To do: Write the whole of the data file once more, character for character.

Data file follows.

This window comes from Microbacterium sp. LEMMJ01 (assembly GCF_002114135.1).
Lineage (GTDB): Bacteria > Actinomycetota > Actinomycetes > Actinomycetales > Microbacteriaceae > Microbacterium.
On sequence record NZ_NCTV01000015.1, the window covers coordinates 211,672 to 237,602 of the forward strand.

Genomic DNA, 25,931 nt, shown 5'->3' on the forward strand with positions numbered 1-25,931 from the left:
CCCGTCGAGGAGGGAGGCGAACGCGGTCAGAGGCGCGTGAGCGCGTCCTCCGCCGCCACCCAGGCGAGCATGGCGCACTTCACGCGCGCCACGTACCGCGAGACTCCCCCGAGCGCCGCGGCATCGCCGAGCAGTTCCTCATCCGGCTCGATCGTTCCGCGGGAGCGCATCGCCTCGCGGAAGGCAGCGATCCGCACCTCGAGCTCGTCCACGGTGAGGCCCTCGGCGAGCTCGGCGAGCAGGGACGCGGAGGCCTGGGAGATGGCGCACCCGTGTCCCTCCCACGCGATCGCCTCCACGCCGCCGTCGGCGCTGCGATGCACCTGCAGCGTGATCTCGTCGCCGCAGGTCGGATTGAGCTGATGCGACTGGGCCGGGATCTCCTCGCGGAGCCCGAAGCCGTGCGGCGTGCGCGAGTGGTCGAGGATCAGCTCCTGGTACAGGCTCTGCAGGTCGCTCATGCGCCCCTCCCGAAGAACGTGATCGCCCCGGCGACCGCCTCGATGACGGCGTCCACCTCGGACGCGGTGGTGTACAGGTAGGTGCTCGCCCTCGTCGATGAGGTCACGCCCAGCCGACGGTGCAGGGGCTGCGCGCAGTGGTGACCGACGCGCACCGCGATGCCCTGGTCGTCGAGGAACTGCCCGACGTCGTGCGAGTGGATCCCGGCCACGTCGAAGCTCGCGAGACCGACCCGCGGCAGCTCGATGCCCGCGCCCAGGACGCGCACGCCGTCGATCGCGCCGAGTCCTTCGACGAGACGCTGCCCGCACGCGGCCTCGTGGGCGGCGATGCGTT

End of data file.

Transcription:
This window comes from Microbacterium sp. LEMMJ01 (assembly GCF_002114135.1).
Lineage (GTDB): Bacteria > Actinomycetota > Actinomycetes > Actinomycetales > Microbacteriaceae > Microbacterium.
On sequence record NZ_NCTV01000015.1, the window covers coordinates 211,672 to 237,602 of the forward strand.

Genomic DNA, 25,931 nt, shown 5'->3' on the forward strand with positions numbered 1-25,931 from the left:
CCCGTCGAGGAGGGAGGCGAACGCGGTCAGAGGCGCGTGAGCGCGTCCTCCGCCGCCACCCAGGCGAGCATGGCGCACTTCACGCGCGCCACGTACCGCGAGACTCCCCCGAGCGCCGCGGCATCGCCGAGCAGTTCCTCATCCGGCTCGATCGTTCCGCGGGAGCGCATCGCCTCGCGGAAGGCAGCGATCCGCACCTCGAGCTCGTCCACGGTGAGGCCCTCGGCGAGCTCGGCGAGCAGGGACGCGGAGGCCTGGGAGATGGCGCACCCGTGTCCCTCCCACGCGATCGCCTCCACGCCGCCGTCGGCGCTGCGATGCACCTGCAGCGTGATCTCGTCGCCGCAGGTCGGATTGAGCTGATGCGACTGGGCCGGGATCTCCTCGCGGAGCCCGAAGCCGTGCGGCGTGCGCGAGTGGTCGAGGATCAGCTCCTGGTACAGGCTCTGCAGGTCGCTCATGCGCCCCTCCCGAAGAACGTGATCGCCCCGGCGACCGCCTCGATGACGGCGTCCACCTCGGACGCGGTGGTGTACAGGTAGGTGCTCGCCCTCGTCGATGAGGTCACGCCCAGCCGACGGTGCAGGGGCTGCGCGCAGTGGTGACCGACGCGCACCGCGATGCCCTGGTCGTCGAGGAACTGCCCGACGTCGTGCGAGTGGATCCCGGCCACGTCGAAGCTCGCGAGACCGACCCGCGGCAGCTCGATGCCCGCGCCCAGGACGCGCACGCCGTCGATCGCGCCGAGTCCTTCGACGAGACGCTGCCCGCACGCGGCCTCGTGGGCGGCGATGCGTT